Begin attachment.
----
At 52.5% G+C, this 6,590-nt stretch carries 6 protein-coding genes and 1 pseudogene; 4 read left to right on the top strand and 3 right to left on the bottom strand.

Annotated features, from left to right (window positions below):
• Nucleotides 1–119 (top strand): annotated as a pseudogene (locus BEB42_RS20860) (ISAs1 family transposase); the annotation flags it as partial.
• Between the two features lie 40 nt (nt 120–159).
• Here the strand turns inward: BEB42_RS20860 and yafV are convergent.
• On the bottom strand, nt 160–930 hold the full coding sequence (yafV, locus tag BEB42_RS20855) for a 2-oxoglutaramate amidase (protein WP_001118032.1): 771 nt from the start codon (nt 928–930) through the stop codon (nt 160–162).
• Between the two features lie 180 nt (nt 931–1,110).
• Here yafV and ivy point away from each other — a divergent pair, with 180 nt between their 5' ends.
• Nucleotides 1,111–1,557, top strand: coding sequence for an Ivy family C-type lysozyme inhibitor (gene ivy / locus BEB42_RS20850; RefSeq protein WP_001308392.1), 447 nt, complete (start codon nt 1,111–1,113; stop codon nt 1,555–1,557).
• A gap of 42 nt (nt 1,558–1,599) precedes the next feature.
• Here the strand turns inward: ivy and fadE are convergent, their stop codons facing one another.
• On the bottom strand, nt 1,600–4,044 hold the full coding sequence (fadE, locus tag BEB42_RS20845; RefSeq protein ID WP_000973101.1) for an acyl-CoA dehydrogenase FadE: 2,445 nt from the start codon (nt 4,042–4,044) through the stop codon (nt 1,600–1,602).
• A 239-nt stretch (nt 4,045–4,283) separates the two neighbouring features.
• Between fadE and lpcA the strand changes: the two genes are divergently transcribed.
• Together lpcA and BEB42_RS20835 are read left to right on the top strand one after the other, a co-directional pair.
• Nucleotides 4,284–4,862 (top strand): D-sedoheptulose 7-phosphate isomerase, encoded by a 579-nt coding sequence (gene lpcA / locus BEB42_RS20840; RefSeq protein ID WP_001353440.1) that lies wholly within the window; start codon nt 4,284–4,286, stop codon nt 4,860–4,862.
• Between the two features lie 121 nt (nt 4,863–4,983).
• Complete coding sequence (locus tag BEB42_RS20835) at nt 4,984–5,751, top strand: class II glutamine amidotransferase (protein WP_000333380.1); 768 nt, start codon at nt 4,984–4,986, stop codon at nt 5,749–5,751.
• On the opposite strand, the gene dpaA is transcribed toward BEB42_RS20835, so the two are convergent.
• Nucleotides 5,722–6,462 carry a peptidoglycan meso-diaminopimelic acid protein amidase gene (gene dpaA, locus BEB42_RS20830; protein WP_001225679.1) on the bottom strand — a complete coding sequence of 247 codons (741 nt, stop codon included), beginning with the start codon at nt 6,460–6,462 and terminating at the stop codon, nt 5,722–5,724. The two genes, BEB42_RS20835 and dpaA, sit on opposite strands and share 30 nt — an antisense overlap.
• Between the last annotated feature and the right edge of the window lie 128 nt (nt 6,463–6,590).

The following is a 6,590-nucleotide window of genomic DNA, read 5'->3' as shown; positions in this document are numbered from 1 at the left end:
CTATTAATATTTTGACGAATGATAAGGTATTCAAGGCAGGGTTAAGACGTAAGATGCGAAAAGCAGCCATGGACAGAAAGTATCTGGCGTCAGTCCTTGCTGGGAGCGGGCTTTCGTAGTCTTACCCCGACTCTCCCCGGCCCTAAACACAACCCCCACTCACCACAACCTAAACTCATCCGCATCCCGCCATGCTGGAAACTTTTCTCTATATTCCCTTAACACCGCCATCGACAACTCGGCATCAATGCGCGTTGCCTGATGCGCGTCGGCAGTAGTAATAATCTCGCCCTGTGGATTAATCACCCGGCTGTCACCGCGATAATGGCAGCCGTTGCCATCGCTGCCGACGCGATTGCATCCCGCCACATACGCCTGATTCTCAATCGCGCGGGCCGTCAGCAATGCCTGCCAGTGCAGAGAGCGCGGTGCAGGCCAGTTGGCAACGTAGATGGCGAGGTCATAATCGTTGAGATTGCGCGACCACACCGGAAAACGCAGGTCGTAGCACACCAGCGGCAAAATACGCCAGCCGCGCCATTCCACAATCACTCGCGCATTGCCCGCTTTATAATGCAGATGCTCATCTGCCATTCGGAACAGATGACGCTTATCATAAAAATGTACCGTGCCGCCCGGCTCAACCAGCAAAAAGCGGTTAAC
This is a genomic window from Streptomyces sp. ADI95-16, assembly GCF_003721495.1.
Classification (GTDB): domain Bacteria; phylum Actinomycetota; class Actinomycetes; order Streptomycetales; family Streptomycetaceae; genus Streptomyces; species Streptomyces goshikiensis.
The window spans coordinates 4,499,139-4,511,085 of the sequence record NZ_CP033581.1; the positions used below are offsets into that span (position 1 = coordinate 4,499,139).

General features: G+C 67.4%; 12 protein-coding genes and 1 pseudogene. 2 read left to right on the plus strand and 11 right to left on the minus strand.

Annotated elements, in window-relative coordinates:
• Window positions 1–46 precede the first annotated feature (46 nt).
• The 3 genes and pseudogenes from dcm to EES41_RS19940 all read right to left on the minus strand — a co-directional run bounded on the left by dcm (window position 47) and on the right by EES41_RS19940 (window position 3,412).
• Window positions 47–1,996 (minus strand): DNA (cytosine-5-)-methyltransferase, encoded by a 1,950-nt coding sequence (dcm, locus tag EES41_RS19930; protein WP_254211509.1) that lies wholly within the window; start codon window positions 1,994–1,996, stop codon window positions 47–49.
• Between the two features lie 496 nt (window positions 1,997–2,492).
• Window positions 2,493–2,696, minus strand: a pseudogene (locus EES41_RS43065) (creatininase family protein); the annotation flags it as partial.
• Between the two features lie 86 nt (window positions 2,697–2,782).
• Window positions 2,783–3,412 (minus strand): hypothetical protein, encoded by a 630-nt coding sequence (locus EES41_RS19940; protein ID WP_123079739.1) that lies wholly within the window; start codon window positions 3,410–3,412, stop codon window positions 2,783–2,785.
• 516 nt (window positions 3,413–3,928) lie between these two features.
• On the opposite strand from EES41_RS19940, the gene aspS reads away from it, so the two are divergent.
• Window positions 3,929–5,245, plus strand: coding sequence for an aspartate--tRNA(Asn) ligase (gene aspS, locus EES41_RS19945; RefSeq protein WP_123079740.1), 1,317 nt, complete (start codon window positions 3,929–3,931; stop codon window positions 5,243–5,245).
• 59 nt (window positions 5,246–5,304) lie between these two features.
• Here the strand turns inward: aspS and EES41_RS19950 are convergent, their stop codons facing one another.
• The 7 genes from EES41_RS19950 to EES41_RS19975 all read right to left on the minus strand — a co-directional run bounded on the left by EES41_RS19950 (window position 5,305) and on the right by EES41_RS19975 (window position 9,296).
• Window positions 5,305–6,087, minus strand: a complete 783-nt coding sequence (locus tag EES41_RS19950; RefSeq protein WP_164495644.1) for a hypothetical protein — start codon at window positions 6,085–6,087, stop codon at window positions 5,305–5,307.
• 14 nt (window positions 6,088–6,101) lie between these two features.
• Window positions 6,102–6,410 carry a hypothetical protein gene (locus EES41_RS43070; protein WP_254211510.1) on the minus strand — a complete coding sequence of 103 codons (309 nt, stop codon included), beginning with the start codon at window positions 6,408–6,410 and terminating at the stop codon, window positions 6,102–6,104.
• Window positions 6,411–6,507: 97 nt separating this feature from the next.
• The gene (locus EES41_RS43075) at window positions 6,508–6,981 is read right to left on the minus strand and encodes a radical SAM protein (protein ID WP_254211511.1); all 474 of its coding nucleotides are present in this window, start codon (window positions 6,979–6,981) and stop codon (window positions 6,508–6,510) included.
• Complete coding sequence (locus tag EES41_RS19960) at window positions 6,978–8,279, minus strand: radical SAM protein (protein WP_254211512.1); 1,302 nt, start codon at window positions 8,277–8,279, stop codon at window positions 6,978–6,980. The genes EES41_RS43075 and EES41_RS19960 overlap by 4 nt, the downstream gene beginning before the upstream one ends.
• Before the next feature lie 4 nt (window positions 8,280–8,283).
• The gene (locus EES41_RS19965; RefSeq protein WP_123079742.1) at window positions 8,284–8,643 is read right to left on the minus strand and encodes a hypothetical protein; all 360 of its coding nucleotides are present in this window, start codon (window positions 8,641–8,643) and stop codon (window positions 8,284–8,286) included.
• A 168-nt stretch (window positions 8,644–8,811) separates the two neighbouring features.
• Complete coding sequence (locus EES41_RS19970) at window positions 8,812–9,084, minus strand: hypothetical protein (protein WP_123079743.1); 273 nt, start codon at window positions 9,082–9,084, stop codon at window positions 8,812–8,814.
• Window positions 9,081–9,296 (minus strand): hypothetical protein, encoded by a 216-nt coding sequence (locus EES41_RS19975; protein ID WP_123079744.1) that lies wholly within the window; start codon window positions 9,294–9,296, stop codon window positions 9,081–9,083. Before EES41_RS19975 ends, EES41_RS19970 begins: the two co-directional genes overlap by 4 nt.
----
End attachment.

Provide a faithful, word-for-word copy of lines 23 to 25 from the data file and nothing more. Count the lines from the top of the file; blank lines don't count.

CTATTAATATTTTGACGAATGATAAGGTATTCAAGGCAGGGTTAAGACGTAAGATGCGAAAAGCAGCCATGGACAGAAAGTATCTGGCGTCAGTCCTTGCTGGGAGCGGGCTTTCGTAGTCTTACCCCGACTCTCCCCGGCCCTAAACACAACCCCCACTCACCACAACCTAAACTCATCCGCATCCCGCCATGCTGGAAACTTTTCTCTATATTCCCTTAACACCGCCATCGACAACTCGGCATCAATGCGCGTTGCCTGATGCGCGTCGGCAGTAGTAATAATCTCGCCCTGTGGATTAATCACCCGGCTGTCACCGCGATAATGGCAGCCGTTGCCATCGCTGCCGACGCGATTGCATCCCGCCACATACGCCTGATTCTCAATCGCGCGGGCCGTCAGCAATGCCTGCCAGTGCAGAGAGCGCGGTGCAGGCCAGTTGGCAACGTAGATGGCGAGGTCATAATCGTTGAGATTGCGCGACCACACCGGAAAACGCAGGTCGTAGCACACCAGCGGCAAAATACGCCAGCCGCGCCATTCCACAATCACTCGCGCATTGCCCGCTTTATAATGCAGATGCTCATCTGCCATTCGGAACAGATGACGCTTATCATAAAAATGTACCGTGCCGCCCGGCTCAACCAGCAAAAAGCGGTTAAC
This is a genomic window from Streptomyces sp. ADI95-16, assembly GCF_003721495.1.
Classification (GTDB): domain Bacteria; phylum Actinomycetota; class Actinomycetes; order Streptomycetales; family Streptomycetaceae; genus Streptomyces; species Streptomyces goshikiensis.